15. The competition is still ongoing. Applications have closed and I am told that we have about 30 entries from 13 construction firms. The winners will be announced on 20th October during BCA’s Singapore Construction Productivity Week 2016.
16. A perennial challenge for the construction industry is the ability to attract and retain talent. However this is not unique to Singapore. In its analysis of megatrends shaping the future of the construction industry, the World Economic Forum reckons that new technologies in the construction industry will require a new set of highly skilled workforce. This will be a struggle to recruit given that the industry is less glamourous than other sectors.
17. In 2014, the Ministry of National Development, BCA, industry stakeholders and the institutes of higher learning or IHLs, got together to develop a five-year Roadmap aimed to attract and retain a strong pipeline of local talent for the built environment sector.
18. SCAL has been in partnership with several organisations to groom a pipeline of industry talents. For instance, SCAL has a partnership with the Nanyang Technological University, or NTU and BCA for our members to grant scholarships and sponsorship to students pursuing degrees in the Civil and Environmental faculty. SCAL has also been working closely with the polytechnics and the Institute of Technical Education, or ITE, for our members to offer internship opportunities for their students. We look forward to working with other IHLs as well.
Workplace Safety and Health
19. On a more sober note, the workplace safety performance of the construction sector has been of great concern since the start of 2016. There were more fatal injuries as compared to the same period last year. It is a worrying trend that the industry has to address urgently. It needs a collective effort from all companies, stakeholders across the construction value chain and the government to work together to stem the tide.
20. At the company level, SCAL cannot stress enough the need for construction firms to put workplace safety and health a top priority. Every incident, injury or fatality can be, and must be prevented. This can only be achieved with the total commitment starting from the top management through to rank and file workers.
21. SCAL launched the inaugural Annual Construction Safety Promotion Month in June this year. As part of this campaign, SCAL engaged CEOs of construction companies to personally conduct site safety walkabouts, safety briefings, safety timeouts and other awareness activities at worksite under their charge. We call for top management commitment to foster a strong construction safety culture within and throughout their organisation.
22. Across industry stakeholders, an upstream process is required where safety is built in as a criterion, factoring in reasonable timelines for projects to be completed and separate budgets for safety in the tender and procurement processes specified.
23. SCAL has initiated the setting up of a Workplace WSH Work Group in the Construction Industry Joint Committee, or CIJC, to review the approach taken for construction safety. This includes conducting research and analysis on construction fatalities and injuries, identifying key drivers to improve construction safety, identifying roles and responsibilities of individual stakeholders, carrying out promotion and awareness activities, and liaison with government agencies such as the WSH Council, the Ministry of Manpower and BCA.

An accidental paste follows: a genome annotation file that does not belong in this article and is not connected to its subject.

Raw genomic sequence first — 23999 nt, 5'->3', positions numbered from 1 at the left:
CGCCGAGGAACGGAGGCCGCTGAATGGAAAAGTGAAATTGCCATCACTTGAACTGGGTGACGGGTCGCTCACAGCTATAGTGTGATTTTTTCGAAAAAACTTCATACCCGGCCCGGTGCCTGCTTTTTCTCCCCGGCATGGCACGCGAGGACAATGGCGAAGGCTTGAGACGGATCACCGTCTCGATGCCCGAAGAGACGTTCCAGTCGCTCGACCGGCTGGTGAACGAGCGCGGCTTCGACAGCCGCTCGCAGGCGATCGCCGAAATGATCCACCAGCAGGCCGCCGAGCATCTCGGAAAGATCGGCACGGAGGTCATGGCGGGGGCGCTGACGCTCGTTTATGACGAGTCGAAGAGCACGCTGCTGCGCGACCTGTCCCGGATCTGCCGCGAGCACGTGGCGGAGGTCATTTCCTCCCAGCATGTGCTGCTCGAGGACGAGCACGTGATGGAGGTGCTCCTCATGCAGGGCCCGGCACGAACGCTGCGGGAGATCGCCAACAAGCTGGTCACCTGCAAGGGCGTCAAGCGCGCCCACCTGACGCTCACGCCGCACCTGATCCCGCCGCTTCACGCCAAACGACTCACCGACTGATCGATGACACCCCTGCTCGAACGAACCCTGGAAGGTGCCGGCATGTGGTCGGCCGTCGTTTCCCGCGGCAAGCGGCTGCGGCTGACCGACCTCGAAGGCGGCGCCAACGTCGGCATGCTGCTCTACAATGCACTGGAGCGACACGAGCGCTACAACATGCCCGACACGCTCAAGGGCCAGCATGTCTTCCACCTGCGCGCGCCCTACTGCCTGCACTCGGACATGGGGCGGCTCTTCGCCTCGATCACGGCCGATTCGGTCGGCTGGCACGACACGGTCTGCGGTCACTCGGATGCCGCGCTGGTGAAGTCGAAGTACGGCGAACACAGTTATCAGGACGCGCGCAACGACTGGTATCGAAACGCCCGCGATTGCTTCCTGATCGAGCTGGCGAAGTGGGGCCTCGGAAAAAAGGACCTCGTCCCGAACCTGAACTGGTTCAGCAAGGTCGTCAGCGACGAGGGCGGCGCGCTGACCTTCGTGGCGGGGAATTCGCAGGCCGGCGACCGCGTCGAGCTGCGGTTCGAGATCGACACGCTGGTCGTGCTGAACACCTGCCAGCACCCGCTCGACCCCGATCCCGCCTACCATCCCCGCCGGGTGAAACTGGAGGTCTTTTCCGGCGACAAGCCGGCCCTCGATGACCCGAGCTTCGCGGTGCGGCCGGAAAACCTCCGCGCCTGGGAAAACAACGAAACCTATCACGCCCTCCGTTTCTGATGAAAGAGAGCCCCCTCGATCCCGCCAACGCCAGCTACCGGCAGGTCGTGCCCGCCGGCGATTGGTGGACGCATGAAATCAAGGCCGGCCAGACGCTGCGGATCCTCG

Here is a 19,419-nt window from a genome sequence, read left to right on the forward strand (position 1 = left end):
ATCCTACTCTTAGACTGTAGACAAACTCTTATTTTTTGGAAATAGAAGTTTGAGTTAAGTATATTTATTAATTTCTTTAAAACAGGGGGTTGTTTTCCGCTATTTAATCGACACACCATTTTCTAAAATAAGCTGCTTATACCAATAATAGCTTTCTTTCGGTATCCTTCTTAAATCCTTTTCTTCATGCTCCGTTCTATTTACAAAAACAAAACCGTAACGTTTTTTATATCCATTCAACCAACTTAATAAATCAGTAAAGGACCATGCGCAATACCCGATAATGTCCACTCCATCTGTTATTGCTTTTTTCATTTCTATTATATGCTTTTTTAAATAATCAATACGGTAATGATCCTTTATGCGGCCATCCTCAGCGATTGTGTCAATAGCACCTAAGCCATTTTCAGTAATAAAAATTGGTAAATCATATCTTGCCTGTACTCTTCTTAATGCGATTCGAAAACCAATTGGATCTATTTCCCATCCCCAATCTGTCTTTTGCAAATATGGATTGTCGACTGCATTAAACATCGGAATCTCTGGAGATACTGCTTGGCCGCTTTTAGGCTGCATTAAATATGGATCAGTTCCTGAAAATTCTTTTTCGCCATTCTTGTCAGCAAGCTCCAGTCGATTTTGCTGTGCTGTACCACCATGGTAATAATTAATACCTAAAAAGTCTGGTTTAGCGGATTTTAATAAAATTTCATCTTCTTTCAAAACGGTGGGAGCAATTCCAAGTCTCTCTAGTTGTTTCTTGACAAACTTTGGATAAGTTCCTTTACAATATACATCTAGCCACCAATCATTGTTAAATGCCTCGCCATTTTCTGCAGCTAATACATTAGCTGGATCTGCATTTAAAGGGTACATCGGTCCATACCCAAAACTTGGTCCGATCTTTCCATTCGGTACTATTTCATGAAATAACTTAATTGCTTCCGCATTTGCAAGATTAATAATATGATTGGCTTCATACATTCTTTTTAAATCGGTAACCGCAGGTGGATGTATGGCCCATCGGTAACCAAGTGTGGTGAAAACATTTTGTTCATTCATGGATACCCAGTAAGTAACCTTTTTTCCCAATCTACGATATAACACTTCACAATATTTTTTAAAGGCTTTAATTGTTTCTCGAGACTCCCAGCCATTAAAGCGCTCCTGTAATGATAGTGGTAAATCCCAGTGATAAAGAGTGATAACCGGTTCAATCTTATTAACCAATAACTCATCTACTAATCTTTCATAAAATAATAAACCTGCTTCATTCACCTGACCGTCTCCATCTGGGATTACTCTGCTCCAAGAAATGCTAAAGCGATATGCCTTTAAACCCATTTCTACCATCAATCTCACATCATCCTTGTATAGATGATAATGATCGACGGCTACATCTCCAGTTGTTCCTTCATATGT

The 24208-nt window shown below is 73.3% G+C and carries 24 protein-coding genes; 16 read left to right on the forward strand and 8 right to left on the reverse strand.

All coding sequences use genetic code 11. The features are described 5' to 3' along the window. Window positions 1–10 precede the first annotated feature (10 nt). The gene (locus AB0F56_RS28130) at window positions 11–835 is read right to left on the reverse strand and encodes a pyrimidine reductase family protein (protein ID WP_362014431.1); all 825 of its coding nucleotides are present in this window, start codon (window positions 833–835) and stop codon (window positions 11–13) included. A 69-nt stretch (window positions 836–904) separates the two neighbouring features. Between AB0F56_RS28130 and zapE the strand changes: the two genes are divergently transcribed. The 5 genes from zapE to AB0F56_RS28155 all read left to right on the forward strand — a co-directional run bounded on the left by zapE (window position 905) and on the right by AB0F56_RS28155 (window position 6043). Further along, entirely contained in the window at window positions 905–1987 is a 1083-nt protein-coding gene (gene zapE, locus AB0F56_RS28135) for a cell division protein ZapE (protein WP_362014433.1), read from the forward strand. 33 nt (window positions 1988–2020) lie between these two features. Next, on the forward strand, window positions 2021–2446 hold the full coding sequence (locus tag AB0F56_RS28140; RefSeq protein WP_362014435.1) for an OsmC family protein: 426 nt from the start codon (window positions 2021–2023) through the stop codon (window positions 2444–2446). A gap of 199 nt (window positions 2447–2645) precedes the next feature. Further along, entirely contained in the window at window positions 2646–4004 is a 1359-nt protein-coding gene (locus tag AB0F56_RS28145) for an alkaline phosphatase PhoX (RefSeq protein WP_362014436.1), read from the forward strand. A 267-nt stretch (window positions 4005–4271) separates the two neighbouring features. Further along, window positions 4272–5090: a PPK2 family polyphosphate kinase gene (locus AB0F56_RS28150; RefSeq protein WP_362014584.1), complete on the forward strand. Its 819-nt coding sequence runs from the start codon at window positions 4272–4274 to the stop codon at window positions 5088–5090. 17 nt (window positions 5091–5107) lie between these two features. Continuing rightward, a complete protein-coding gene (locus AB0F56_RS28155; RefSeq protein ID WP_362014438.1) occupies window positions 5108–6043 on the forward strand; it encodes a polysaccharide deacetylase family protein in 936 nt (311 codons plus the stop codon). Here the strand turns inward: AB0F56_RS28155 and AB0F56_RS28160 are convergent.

24. Over the years, SCAL has been asking for environmental, health and safety, or EHS workers to be recognised as skilled workers, and put under the higher skilled R1 classification. We are delighted that the government finally accepted our recommendation after several years of urging, and from 1st October 2016, BCA will be extending its Multiskilling scheme to more experienced workers specialised in safety related works on site. We look forward to more of such constructive engagements with the government for the benefit of the industry.
Construction for the Future Economy
25. The construction industry has built Singapore in the past 50 years. As Singapore plans for its future economy, construction will similarly play a critical role in building for the future. New and expanded infrastructure, buildings and facilities will be needed in areas such as urban solutions, advanced manufacturing, aerospace, logistics, healthcare, financial services and so on. We have the opportunity now to prepare the local construction industry to develop and be ready with new construction capabilities, specialist installations and skills, especially among our small and medium enterprises or SMEs.
26. The success of our future construction industry will hinge on our ability to adopt and exploit new innovations so that companies will boost productivity, streamline their project management and procedures, and enhance quality and safety. However SCAL cannot do this alone. To capture all this potential will require a committed and concerted effort by the industry across many aspects, from technology, operations and strategy to personnel and regulations.
27. SCAL looks forward to participating in the ongoing discussions for Singapore’s Future Economy. With a longer term view of the sector, I am confident that we will be ready and be part of the exciting journey towards building SG100.
28. With that, I would like to thank you all for your presence this evening and I wish everyone an enjoyable evening.